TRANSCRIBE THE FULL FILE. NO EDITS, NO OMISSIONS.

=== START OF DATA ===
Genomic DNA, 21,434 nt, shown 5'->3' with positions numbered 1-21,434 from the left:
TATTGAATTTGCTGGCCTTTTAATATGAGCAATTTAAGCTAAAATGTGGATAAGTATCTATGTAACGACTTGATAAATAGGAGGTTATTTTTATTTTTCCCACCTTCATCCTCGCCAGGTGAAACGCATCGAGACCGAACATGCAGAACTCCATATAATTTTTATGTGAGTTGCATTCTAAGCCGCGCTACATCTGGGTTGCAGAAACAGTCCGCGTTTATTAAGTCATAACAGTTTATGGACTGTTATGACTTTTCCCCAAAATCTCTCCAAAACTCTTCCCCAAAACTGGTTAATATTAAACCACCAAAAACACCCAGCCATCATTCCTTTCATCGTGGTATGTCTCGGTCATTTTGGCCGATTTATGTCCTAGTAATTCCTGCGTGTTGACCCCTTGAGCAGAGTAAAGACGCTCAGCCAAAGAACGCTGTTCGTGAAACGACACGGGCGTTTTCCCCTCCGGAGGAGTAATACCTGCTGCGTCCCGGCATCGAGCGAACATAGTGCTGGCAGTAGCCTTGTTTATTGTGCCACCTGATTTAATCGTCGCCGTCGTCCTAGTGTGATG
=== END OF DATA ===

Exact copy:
Genomic DNA, 21,434 nt, shown 5'->3' with positions numbered 1-21,434 from the left:
TATTGAATTTGCTGGCCTTTTAATATGAGCAATTTAAGCTAAAATGTGGATAAGTATCTATGTAACGACTTGATAAATAGGAGGTTATTTTTATTTTTCCCACCTTCATCCTCGCCAGGTGAAACGCATCGAGACCGAACATGCAGAACTCCATATAATTTTTATGTGAGTTGCATTCTAAGCCGCGCTACATCTGGGTTGCAGAAACAGTCCGCGTTTATTAAGTCATAACAGTTTATGGACTGTTATGACTTTTCCCCAAAATCTCTCCAAAACTCTTCCCCAAAACTGGTTAATATTAAACCACCAAAAACACCCAGCCATCATTCCTTTCATCGTGGTATGTCTCGGTCATTTTGGCCGATTTATGTCCTAGTAATTCCTGCGTGTTGACCCCTTGAGCAGAGTAAAGACGCTCAGCCAAAGAACGCTGTTCGTGAAACGACACGGGCGTTTTCCCCTCCGGAGGAGTAATACCTGCTGCGTCCCGGCATCGAGCGAACATAGTGCTGGCAGTAGCCTTGTTTATTGTGCCACCTGATTTAATCGTCGCCGTCGTCCTAGTGTGATG